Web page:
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Kyle Busch won't be working this weekend

Kyle Busch enters the NASCAR hauler prior to practice for the NASCAR Sprint Cup Series AAA Texas 500 at Texas Motor Speedway.
Kyle Busch enters the NASCAR hauler prior to practice for the NASCAR Sprint Cup Series AAA Texas 500 at Texas Motor Speedway.

By Reid Spencer
Sporting News NASCAR Wire Service

FORT WORTH, Texas - In the most aggressive penalty of the so-called "Boys, have at it" era, NASCAR parked Chase for the NASCAR Sprint Cup driver Kyle Busch for Saturday's Nationwide Series and Sunday's Sprint Cup races at Texas Motor Speedway. 

Busch, Joe Gibbs Racing team owner Joe Gibbs and team president J.D. Gibbs met with NASCAR officials before Saturday's first practice session for the AAA Texas 500 Cup race. 

The subject of the meeting was Busch's retaliation against Ron Hornaday Jr. in Friday night's WinStar World Casino 350K, during which Busch caused a wreck that, in NASCAR's estimation, went beyond the boundaries of the sanctioning body's customary laissez-faire attitude toward competition on the track. After the meeting, Busch left the NASCAR transporter and headed for his motor home.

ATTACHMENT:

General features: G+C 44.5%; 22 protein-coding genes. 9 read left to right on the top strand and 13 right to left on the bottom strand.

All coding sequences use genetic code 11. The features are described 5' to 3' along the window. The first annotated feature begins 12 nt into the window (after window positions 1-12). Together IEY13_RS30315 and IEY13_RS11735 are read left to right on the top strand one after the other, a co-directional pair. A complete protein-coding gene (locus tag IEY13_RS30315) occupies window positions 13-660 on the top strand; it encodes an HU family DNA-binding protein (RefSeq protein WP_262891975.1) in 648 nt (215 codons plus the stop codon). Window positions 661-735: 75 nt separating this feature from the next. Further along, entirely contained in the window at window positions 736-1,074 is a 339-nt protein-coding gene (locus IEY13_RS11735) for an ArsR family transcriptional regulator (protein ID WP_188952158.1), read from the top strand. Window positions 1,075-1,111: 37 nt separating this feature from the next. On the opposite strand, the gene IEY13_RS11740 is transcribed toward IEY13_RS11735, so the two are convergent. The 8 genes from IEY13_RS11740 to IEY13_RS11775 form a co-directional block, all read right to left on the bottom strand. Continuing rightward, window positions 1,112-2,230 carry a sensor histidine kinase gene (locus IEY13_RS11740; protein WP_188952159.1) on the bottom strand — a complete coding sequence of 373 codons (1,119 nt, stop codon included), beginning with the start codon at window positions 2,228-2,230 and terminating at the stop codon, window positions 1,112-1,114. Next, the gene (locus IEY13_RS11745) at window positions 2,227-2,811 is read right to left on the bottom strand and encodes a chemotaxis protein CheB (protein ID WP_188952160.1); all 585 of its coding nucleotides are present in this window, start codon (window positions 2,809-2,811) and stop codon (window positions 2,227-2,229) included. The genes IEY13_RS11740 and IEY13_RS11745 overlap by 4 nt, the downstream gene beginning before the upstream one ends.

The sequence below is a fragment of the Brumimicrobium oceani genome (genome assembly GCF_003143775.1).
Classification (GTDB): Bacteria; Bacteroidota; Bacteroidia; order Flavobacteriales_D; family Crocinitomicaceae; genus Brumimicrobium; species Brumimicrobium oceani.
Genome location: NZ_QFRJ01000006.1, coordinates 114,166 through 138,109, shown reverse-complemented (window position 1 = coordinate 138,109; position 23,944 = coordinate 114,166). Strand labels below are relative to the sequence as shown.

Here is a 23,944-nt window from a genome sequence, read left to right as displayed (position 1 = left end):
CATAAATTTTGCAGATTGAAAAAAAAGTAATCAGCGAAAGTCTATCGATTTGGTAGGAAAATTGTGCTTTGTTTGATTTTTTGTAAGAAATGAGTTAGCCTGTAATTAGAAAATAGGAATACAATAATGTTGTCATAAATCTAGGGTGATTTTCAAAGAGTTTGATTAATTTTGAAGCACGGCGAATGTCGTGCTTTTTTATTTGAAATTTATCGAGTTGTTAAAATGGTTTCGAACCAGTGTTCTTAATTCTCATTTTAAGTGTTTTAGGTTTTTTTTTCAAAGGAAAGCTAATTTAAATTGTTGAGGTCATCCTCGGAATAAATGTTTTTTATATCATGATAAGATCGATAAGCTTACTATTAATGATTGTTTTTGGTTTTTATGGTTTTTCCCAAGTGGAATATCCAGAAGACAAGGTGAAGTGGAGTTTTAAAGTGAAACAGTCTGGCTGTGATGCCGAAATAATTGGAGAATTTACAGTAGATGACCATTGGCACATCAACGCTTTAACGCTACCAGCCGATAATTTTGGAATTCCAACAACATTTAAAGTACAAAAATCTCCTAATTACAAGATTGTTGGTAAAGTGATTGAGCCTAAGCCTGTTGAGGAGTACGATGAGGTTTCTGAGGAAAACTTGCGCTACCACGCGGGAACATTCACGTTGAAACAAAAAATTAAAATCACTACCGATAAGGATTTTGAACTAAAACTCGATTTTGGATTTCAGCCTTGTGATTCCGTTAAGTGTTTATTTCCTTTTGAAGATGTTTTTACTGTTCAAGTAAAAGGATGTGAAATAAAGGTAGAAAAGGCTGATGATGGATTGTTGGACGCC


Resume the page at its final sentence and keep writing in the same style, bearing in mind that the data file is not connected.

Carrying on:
Joe Gibbs announced Saturday morning that Denny Hamlin would drive the No. 18 JGR Toyota in Saturday's O'Reilly Auto Parts Challenge Nationwide race and that Michael McDowell would replace Busch in the No. 18 Toyota in Sunday's Cup race.

McDowell has four top 10s in five starts in JGR's No. 18 Nationwide car this season, with his best finish a third at Montreal.

"The responsibility over the past two or three seasons we've given back to the drivers came, I think, with a very clear understanding that there could be a line that got crossed," NASCAR president Mike Helton said Saturday morning after announcing Busch's punishment. "As annoying as the comments that I've made personally in the past about ‘We'll know it when we see it' might have been, we saw it last night."